Chapter 1: Margaret Fuller Ossoli — Introductory.

It has long been my desire to write a new memoir of Margaret Fuller Ossoli, a person whose career is more interesting, as it seems to me, than that of any other American of her sex; a woman whose aims were high and whose services great; one whose intellect was uncommon, whose activity incessant, whose life varied, and whose death dramatic. Thirty years having passed since the publication of her “Memoirs,” it has seemed possible that a biography might now be written almost wholly from new or unused material, thus affording a positive addition to what was before known of her, and not a mere restatement of what was already before the public. In this aspect, at least, the effort has been successful, nearly every citation in the book being from manuscript sources; and the study of these materials having in all respects controlled the delineation here given of her life. Recognizing the great value of the portraiture [2] already drawn of her character by the authors of the “Memoirs,” and the excellence of Mrs. Howe's more condensed biography, I have sometimes ventured to vary from their estimate, and to rely on my own.

It so happened that Margaret Fuller was associated with me, not closely but definitely, by various personal ties. She was born and bred in the same town, though more than thirteen years older; she was the friend of my older sisters, and I was the playmate of her younger brothers; her only sister was afterwards closely connected with me by marriage, and came for especial reasons, with her children, peculiarly under my charge; and, though this was after Margaret Fuller's death, it yet contributed with all the other circumstances to make the Fuller family seem like kindred of my own. It moreover happened that Margaret Fuller had upon me, through her writings, a more immediate intellectual influence than any one except Emerson, and possibly Parker. All this guarantees that warm feeling of personal interest, without which no memoir can be well written, while there was yet too little of intimacy to give place for the glamour of affection. This biography may therefore serve as an intermediate step between the original “Memoirs” --which gave the estimate offered by personal friendship — and that remoter verdict which will be the judgment of an impartial posterity.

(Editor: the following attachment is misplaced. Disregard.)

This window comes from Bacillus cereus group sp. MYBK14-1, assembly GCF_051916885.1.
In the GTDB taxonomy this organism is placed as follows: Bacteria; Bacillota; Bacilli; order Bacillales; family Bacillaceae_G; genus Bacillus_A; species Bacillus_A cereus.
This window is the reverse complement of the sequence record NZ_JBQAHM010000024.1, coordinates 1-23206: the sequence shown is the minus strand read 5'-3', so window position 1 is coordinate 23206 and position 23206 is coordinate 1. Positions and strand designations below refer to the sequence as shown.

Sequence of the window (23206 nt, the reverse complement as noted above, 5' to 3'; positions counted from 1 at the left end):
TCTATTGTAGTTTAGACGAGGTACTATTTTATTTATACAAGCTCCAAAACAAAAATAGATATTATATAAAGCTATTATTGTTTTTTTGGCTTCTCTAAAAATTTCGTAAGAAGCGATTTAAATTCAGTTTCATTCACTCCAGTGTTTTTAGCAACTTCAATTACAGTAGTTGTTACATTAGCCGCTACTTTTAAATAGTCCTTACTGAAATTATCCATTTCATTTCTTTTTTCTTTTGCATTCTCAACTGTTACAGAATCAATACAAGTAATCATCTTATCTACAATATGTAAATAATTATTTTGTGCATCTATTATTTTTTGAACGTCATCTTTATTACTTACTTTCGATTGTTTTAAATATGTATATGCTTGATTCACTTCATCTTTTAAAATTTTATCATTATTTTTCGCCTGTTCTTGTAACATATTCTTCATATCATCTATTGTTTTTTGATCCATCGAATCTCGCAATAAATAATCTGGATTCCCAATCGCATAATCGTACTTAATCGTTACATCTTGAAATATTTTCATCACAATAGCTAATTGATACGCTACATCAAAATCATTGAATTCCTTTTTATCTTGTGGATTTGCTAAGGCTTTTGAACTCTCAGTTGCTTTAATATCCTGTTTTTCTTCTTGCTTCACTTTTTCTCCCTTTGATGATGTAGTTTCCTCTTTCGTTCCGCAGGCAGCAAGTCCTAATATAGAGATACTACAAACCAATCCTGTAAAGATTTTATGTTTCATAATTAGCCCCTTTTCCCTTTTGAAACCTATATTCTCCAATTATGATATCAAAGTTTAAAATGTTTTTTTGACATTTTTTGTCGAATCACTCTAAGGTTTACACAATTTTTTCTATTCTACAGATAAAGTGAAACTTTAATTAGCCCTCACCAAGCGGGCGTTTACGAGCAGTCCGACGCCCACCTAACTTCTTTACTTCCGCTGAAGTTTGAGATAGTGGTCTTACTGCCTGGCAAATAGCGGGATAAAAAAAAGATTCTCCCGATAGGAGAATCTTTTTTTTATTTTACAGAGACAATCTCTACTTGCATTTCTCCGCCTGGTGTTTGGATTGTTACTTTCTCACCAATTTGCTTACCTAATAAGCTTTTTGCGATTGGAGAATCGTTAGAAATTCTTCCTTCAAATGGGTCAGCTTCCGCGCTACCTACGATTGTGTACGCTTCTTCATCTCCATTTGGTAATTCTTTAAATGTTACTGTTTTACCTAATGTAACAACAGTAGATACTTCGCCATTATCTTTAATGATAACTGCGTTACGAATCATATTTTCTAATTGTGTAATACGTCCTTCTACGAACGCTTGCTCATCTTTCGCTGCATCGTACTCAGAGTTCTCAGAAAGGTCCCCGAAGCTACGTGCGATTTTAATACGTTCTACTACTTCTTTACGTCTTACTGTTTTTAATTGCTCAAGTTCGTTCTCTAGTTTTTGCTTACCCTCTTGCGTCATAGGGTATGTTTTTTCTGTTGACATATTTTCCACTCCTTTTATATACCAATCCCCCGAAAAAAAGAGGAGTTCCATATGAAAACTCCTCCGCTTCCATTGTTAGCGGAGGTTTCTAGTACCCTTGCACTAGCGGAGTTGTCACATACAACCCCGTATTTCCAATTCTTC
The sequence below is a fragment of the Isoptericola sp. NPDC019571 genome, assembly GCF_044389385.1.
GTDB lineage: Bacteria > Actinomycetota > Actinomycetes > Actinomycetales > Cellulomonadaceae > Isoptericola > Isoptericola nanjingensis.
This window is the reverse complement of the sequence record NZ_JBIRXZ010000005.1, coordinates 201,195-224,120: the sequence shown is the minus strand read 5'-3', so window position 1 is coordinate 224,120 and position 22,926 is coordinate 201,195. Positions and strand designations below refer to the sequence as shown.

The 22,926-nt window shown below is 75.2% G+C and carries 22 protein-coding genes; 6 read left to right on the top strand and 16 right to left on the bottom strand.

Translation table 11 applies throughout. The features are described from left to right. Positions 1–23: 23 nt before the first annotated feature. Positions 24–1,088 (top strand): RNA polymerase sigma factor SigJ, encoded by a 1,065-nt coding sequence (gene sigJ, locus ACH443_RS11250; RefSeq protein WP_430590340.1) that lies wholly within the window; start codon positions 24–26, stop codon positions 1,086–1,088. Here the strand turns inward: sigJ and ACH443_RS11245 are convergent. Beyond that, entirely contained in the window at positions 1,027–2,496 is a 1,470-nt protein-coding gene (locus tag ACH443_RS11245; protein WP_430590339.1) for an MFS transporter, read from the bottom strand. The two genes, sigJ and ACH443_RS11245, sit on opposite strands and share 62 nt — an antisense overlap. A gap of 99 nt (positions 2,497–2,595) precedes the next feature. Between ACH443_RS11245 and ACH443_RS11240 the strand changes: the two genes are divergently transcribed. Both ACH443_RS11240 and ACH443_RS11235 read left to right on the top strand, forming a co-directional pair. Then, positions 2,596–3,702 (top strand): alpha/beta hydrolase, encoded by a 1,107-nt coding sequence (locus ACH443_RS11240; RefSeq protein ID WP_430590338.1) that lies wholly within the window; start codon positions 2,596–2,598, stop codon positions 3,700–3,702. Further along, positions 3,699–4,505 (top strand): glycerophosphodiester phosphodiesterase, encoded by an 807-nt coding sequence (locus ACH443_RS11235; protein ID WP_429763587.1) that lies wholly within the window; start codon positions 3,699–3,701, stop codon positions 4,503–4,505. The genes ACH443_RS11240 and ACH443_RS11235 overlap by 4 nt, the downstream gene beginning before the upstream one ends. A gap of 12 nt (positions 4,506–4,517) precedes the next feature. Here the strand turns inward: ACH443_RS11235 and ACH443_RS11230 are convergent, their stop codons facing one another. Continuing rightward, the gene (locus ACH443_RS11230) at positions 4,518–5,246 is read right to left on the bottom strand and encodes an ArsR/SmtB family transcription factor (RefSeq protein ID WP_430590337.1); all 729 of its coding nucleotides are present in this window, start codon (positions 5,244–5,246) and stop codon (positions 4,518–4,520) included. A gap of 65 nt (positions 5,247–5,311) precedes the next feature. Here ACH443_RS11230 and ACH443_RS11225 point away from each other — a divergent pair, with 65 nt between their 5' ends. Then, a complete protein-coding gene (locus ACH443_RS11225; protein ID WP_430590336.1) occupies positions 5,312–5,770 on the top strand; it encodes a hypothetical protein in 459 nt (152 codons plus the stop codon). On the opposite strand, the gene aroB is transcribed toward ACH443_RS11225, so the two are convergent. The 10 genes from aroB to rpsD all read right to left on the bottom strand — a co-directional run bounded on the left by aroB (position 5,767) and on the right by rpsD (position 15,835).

The sources on which I have chiefly relied are [3] (1) the five bulky volumes in possession of the Fuller family, into which a great variety of written material was transcribed by Rev. A. B. Fuller, after the publication of the “Memoirs,” --and to which I have referred always as the “Fuller Mss.” ; (2) Margaret Fuller's letters to Mr. Emerson, kindly lent me by Mr. Emerson's executors; (3) her letters to Dr. F. H. Hedge, lent me by himself; (4) those to the Hon. A. G. Greene, of Providence, R. I., sent me by his daughter, Mrs. S. C. Eastman, of Concord, N. H.; (5) those to the Hon. George T. Davis, shown to me by his son, James C. Davis, Esq.; (6) many letters and papers of different periods, sent to me from London by the Rev. W. H. Channing; (7) Margaret Fuller's diary of 1844, lent by Mrs. R. B. Storer, of Cambridge; (8) her traveling diary in England and Scotland, which I own; (9) several volumes of Mr. A. Bronson Alcott's Ms. diary; (10) a translation of her letters to her husband in Italy, the version being made by the late Miss Elizabeth Hoar, and lent me by her sister, Mrs. R. B. Storer. To this I may add a store of reminiscences from Margaret Fuller's old Cambridge friends. In the cases where I have used the same written material with the editors of the “Memoirs,” the selections employed have been wholly different. A few printed books, issued since the publication of the “Memoirs,” have given some aid, especially Horace Greeley's “Recollections of a busy life,” Weiss's “Life of Theodore Parker,” [4] and the “Carlyle-Emerson correspondence;” but the main reliance has necessarily been placed on material not hitherto made public; and to all the friends who have helped me to this I am profoundly grateful.